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Danish Paper Agrees to Apologize for Muhammed Cartoons

By Martin Laine     Feb 26, 2010 in Politics
A Danish newspaper has apologized to eight Muslim organizations for offending them by publishing images of the Prophet Muhammed in return for protection from future lawsuits. This decision is drawing criticism from other papers.
The controversial drawings were originally published by another paper in 2005, and drew outrage from the Muslim world. When a murder plot against the cartoonist, Kurt Westergaard was uncovered in 2008, Politiken and 10 other Danish papers reprinted the cartoon in a show of solidarity.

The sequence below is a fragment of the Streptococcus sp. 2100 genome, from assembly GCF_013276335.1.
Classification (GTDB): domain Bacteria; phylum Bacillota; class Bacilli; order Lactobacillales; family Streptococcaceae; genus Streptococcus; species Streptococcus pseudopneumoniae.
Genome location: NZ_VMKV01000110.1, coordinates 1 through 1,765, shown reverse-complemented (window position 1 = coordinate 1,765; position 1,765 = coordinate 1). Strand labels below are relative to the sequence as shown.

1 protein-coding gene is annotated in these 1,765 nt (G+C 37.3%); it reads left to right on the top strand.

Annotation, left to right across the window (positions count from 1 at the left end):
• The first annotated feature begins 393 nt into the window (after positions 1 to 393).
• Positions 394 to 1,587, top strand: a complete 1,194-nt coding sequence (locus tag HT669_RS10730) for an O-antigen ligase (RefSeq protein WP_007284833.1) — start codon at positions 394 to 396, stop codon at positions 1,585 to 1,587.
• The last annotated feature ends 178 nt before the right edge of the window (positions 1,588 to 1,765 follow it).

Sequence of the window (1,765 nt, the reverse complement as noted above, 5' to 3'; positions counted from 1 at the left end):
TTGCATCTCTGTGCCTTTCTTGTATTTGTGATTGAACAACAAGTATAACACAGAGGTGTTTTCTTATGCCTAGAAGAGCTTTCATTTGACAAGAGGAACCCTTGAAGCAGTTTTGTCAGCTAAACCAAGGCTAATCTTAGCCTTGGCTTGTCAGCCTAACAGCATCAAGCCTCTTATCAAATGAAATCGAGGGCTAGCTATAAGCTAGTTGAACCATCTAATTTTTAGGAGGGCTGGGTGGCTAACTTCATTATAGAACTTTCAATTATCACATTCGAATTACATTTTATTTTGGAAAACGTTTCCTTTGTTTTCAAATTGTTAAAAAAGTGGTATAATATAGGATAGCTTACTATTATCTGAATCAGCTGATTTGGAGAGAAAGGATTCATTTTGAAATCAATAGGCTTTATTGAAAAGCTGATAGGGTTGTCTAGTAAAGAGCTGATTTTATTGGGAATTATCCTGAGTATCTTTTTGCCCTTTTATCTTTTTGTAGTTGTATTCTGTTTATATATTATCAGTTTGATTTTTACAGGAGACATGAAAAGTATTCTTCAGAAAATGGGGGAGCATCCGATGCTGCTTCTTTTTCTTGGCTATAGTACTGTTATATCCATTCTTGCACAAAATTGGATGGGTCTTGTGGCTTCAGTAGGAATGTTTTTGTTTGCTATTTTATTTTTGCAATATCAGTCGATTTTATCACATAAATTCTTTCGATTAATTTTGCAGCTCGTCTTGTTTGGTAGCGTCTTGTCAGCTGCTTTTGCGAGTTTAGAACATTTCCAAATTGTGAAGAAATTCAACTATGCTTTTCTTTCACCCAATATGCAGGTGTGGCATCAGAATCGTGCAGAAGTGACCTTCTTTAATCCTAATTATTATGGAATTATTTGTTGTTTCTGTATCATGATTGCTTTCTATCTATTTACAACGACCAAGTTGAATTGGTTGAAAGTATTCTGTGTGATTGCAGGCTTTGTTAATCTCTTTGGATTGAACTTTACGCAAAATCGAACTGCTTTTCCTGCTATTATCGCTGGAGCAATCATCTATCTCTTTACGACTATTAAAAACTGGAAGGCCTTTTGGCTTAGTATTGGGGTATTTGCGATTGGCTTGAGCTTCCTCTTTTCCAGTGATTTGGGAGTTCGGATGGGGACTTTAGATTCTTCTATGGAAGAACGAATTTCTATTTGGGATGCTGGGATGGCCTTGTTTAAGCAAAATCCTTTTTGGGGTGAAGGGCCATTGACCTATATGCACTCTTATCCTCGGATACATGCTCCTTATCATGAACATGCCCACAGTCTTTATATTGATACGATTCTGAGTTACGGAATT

At the time, Politiken editorialized that Westergaard and his paper “deserved unconditional solidarity when threatened with terror.”
The paper has not commented on the reasons for its about face.
The eight organizations representing some 93,000 descendants of the Prophet Muhammed had been demanding an apology and a promise not to reprint the drawings or other similar material in the future from the Danish papers.
Jorn Mikkelsen, editor of Jyllands-Posten, the paper that originally published the drawings, called it “a sad day for Danish media, for freedom of speech, and for Politiken.”
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